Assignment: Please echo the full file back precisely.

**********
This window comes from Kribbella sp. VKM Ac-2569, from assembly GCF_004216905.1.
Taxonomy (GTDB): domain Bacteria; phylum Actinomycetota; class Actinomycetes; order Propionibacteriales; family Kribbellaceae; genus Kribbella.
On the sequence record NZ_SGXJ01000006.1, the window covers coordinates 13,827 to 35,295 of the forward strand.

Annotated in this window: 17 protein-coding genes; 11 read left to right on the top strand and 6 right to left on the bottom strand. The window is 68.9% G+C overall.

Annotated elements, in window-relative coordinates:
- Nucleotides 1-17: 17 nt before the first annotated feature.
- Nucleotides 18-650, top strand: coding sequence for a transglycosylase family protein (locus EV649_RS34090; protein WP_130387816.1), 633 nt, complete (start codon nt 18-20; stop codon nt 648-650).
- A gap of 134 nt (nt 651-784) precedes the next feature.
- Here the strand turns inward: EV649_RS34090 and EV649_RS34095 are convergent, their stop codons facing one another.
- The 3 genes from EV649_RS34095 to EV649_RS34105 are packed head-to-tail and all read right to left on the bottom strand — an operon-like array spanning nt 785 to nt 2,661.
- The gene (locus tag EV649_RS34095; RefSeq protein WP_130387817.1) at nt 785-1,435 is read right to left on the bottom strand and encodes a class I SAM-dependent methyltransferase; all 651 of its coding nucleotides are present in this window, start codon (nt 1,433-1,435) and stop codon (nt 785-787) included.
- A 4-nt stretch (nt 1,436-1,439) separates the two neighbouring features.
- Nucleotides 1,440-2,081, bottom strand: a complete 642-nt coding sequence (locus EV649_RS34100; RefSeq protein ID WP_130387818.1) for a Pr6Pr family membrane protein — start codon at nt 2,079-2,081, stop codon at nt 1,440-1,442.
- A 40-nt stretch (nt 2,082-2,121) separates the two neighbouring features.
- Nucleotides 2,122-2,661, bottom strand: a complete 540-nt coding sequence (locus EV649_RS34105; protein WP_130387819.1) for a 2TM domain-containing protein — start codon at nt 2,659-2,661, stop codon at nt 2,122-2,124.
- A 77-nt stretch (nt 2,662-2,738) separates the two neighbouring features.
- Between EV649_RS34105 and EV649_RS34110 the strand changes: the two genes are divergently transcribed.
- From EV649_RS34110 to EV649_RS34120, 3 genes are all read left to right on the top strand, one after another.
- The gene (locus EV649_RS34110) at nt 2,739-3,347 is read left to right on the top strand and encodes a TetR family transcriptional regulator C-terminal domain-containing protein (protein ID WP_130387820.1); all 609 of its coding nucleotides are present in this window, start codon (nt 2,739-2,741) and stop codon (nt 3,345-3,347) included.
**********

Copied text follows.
This window comes from Kribbella sp. VKM Ac-2569, from assembly GCF_004216905.1.
Taxonomy (GTDB): domain Bacteria; phylum Actinomycetota; class Actinomycetes; order Propionibacteriales; family Kribbellaceae; genus Kribbella.
On the sequence record NZ_SGXJ01000006.1, the window covers coordinates 13,827 to 35,295 of the forward strand.

Annotated in this window: 17 protein-coding genes; 11 read left to right on the top strand and 6 right to left on the bottom strand. The window is 68.9% G+C overall.

Annotated elements, in window-relative coordinates:
- Nucleotides 1-17: 17 nt before the first annotated feature.
- Nucleotides 18-650, top strand: coding sequence for a transglycosylase family protein (locus EV649_RS34090; protein WP_130387816.1), 633 nt, complete (start codon nt 18-20; stop codon nt 648-650).
- A gap of 134 nt (nt 651-784) precedes the next feature.
- Here the strand turns inward: EV649_RS34090 and EV649_RS34095 are convergent, their stop codons facing one another.
- The 3 genes from EV649_RS34095 to EV649_RS34105 are packed head-to-tail and all read right to left on the bottom strand — an operon-like array spanning nt 785 to nt 2,661.
- The gene (locus tag EV649_RS34095; RefSeq protein WP_130387817.1) at nt 785-1,435 is read right to left on the bottom strand and encodes a class I SAM-dependent methyltransferase; all 651 of its coding nucleotides are present in this window, start codon (nt 1,433-1,435) and stop codon (nt 785-787) included.
- A 4-nt stretch (nt 1,436-1,439) separates the two neighbouring features.
- Nucleotides 1,440-2,081, bottom strand: a complete 642-nt coding sequence (locus EV649_RS34100; RefSeq protein ID WP_130387818.1) for a Pr6Pr family membrane protein — start codon at nt 2,079-2,081, stop codon at nt 1,440-1,442.
- A 40-nt stretch (nt 2,082-2,121) separates the two neighbouring features.
- Nucleotides 2,122-2,661, bottom strand: a complete 540-nt coding sequence (locus EV649_RS34105; protein WP_130387819.1) for a 2TM domain-containing protein — start codon at nt 2,659-2,661, stop codon at nt 2,122-2,124.
- A 77-nt stretch (nt 2,662-2,738) separates the two neighbouring features.
- Between EV649_RS34105 and EV649_RS34110 the strand changes: the two genes are divergently transcribed.
- From EV649_RS34110 to EV649_RS34120, 3 genes are all read left to right on the top strand, one after another.
- The gene (locus EV649_RS34110) at nt 2,739-3,347 is read left to right on the top strand and encodes a TetR family transcriptional regulator C-terminal domain-containing protein (protein ID WP_130387820.1); all 609 of its coding nucleotides are present in this window, start codon (nt 2,739-2,741) and stop codon (nt 3,345-3,347) included.